Brown family blasts prosecutor; Wilson speaks FERGUSON, Mo. (AP) - Hundreds of additional National Guard troops rolled into Ferguson on Tuesday, a day after protesters looted businesses and set fire to buildings in a night of rage against a grand jury's decision not to indict the white police officer who killed Michael Brown. Meanwhile, officer Darren Wilson broke his long public silence, insisting on national television that he could not have done anything differently in the confrontation with Brown.
Obama: No excuse for violent, destructive protest CHICAGO (AP) - President Barack Obama sharply rebuked protesters Tuesday night for racially charged violence in Missouri, saying there was no excuse for burning buildings, torching cars and destroying other property after a grand jury declined to indict the white police officer who shot a black teenager. As darkness fell in Ferguson, Missouri, where authorities hoped to avoid a second night of chaos in the streets, Obama said destructive actions are criminal acts and those who responsible should be prosecuted. "To those who think that what happened in Ferguson is an excuse for violence, I do not have any sympathy for that. I have no sympathy at all for destroying your own communities," he said.
10 Things to Know for Wednesday Your daily look at late-breaking news, upcoming events and the stories that will be talked about Wednesday: 1. FOR SECOND NIGHT, PROTESTS SPREAD TO CITIES ACROSS US
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Grand jury focused on key fatal Ferguson 'tussle' FERGUSON, Missouri (AP) - Some witnesses called it a tussle. Others described it as a tug-of-war. Ferguson Officer Darren Wilson testified that they were fighting over his handgun. None of the witnesses who testified, other than Wilson, could say exactly what was happening inside his police car, but by almost all accounts, Michael Brown was physically struggling with the officer through his open window moments before he was fatally shot on Aug. 9.
Anger at Ferguson case based on emotion, evidence PITTSBURGH (AP) - Anger and despair swept through many parts of America after a Missouri grand jury decided not to indict Darren Wilson, a white police officer, for killing Michael Brown, a black 18-year-old. What was behind the wave of emotion? Why do so many refuse to accept the grand jurors' choice not to charge the cop with a crime in the death of Brown, who was unarmed? Why is there such disregard for the new evidence released with the decision?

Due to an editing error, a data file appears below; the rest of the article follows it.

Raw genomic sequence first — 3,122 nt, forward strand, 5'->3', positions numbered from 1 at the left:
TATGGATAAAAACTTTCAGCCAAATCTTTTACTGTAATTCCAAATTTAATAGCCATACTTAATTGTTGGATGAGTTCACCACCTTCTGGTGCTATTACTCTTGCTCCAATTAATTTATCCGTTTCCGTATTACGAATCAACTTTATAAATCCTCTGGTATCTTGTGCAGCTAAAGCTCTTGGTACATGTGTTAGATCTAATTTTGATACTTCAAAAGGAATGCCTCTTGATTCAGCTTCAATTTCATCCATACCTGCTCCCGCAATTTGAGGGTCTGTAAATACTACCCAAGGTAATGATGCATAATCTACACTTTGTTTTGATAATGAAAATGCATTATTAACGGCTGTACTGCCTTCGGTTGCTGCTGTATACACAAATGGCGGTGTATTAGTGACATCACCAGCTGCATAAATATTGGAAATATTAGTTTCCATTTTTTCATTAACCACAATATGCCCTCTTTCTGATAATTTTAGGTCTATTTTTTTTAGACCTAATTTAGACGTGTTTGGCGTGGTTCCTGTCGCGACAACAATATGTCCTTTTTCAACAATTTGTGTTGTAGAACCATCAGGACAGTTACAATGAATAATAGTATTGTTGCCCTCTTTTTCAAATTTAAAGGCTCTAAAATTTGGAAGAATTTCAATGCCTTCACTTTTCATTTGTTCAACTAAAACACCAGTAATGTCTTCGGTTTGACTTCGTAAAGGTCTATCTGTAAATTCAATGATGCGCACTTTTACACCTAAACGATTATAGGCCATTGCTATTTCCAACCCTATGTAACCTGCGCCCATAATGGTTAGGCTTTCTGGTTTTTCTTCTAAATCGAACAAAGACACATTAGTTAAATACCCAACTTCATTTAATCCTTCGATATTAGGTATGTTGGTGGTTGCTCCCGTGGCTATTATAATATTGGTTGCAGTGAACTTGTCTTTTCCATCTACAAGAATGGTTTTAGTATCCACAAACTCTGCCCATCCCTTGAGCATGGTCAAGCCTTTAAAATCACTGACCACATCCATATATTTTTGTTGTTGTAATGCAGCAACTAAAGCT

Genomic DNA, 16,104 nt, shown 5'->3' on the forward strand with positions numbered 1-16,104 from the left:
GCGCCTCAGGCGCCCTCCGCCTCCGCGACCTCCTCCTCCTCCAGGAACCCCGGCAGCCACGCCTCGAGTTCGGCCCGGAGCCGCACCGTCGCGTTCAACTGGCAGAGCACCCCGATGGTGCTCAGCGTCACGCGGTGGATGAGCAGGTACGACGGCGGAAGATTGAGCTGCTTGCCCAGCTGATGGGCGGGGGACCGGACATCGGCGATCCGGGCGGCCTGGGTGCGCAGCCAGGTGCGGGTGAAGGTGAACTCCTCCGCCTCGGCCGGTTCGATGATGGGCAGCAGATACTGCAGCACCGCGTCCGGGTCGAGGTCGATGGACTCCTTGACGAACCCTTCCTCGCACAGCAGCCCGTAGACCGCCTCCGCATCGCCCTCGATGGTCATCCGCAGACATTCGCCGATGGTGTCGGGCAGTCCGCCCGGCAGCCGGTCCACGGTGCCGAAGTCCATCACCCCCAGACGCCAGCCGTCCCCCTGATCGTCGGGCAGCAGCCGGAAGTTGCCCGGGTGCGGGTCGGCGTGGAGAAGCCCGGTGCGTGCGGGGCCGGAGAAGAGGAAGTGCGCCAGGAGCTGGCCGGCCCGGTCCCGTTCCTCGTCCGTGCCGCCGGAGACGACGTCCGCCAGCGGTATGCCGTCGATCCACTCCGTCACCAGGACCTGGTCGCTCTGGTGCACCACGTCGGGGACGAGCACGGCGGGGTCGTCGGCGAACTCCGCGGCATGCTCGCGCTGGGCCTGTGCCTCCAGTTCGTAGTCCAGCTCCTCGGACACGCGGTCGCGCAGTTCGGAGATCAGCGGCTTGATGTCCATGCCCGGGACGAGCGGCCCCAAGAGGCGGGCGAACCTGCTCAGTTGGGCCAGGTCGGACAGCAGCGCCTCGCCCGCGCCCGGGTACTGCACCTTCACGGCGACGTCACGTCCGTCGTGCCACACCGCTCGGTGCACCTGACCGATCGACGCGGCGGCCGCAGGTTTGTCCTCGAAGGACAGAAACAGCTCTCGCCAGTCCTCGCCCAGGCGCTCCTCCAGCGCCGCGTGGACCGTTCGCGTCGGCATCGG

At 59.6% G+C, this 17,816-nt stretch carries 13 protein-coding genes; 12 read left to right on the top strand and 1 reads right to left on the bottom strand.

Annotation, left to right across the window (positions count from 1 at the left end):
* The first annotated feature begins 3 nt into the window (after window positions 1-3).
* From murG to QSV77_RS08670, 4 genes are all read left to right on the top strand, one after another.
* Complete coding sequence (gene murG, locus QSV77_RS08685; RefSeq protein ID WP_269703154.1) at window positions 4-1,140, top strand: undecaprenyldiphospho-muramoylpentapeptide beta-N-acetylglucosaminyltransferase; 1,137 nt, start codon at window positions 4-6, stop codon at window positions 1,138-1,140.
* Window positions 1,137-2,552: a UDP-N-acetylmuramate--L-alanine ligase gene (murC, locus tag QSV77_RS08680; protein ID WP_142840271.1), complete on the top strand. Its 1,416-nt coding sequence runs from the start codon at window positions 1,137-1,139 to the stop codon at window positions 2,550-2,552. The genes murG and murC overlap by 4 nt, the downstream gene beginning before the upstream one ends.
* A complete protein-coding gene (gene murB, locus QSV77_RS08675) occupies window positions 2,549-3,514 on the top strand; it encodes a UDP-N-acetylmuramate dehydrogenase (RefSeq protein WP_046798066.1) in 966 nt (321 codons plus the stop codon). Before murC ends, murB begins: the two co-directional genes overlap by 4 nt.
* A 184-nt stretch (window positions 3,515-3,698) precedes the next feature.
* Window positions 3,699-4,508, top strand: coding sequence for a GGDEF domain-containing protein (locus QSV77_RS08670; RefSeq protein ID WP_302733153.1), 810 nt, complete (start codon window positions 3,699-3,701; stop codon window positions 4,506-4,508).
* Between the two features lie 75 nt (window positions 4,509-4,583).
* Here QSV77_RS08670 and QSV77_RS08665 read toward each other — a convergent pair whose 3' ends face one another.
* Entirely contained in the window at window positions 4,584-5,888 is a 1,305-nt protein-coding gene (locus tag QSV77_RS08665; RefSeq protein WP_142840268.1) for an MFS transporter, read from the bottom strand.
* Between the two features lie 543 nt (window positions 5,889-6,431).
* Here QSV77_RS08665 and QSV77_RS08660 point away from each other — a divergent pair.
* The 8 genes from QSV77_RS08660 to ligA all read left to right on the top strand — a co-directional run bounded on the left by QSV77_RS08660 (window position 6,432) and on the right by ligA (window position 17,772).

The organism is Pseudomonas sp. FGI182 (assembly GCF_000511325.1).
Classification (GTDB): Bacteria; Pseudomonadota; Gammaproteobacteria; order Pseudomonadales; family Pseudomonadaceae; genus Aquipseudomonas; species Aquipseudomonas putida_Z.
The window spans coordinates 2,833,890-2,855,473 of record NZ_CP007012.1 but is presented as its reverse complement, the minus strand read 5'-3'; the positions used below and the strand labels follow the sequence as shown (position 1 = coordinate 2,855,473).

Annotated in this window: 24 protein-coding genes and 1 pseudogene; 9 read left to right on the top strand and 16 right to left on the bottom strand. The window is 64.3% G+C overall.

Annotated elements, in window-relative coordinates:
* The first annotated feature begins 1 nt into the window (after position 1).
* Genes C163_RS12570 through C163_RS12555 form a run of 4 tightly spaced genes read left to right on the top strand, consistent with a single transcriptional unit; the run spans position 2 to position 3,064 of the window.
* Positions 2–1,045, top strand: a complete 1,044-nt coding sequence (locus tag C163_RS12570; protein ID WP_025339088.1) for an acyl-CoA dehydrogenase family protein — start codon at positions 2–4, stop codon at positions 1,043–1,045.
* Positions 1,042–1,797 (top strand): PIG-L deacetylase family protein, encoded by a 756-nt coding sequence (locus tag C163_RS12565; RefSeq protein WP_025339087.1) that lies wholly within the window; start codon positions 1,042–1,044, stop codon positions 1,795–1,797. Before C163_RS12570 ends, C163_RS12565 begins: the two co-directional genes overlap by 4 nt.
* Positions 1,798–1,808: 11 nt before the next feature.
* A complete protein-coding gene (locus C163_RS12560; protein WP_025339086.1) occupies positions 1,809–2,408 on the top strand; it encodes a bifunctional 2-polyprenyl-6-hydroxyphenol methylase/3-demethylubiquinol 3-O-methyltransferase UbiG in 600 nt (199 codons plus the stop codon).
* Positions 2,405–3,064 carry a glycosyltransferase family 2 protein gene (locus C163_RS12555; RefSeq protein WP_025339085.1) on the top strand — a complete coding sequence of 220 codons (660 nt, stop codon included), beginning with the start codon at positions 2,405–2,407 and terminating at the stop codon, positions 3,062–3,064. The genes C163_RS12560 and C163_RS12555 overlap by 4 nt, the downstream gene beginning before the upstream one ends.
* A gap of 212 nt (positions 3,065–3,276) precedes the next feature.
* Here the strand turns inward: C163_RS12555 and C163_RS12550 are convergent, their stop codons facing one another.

Russian envoy: Ferguson shows US racial problems MOSCOW (AP) - The violent protests in Ferguson, Missouri, reflect simmering U.S. tensions over racial discrimination that could undermine the country's stability, a senior Russian diplomat said Tuesday. The comments by the Russian Foreign Ministry's human rights envoy, Konstantin Dolgov, were among the sharpest from a foreign official as images of violent protests in Ferguson topped newscasts around the world. The protests came after a grand jury's decision not to indict a white police officer in the killing of an unarmed black man, 18-year-old Michael Brown.
Rain, snow could mess up Thanksgiving travel MINEOLA, N.Y. (AP) - Thanksgiving travelers scrambled to change their plans and beat a storm expected to bring snow, slush and rain to the crowded Washington-to-Boston corridor Wednesday on one of the busiest, most stressful days of the year. Forecasters said major Northeast cities will probably see moderate to heavy rain most of the day, though New York and other places were also gearing up for several inches of snow.
Official: Afghan president orders military review KABUL, Afghanistan (AP) - President Ashraf Ghani has ordered a top-to-bottom review of the operations of Afghanistan's defense forces, including discussing the resumption of controversial night raids banned by his predecessor. The move appears aimed at revamping the military for the fight against the Taliban amid new indications that U.S. and international forces will play a greater role than initially envisaged after the 13-year U.S.-led combat mission formally ends next month.
2 teen female bombers kill more than 40 in Nigeria BAUCHI, Nigeria (AP) - The teenage girls entered the busy marketplace separately Tuesday, their vests of explosives hidden beneath their full hijabs. The first detonated her bomb, killing three women. As rescuers rushed in, the second girl screamed and set off her explosives, killing dozens more, according to witnesses and authorities.
Calorie count to appear with many prepared foods WASHINGTON (AP) - Diners will soon know how many calories are in that bacon cheeseburger at a chain restaurant, the pasta salad in the supermarket salad bar and even that buttery tub of popcorn at the movie theater. The Food and Drug Administration announced long-delayed calorie labeling rules Tuesday, requiring establishments that sell prepared foods and have 20 or more locations to post the calorie content of food and beverages "clearly and conspicuously" on their menus, menu boards and displays. Companies have until a year from now to comply.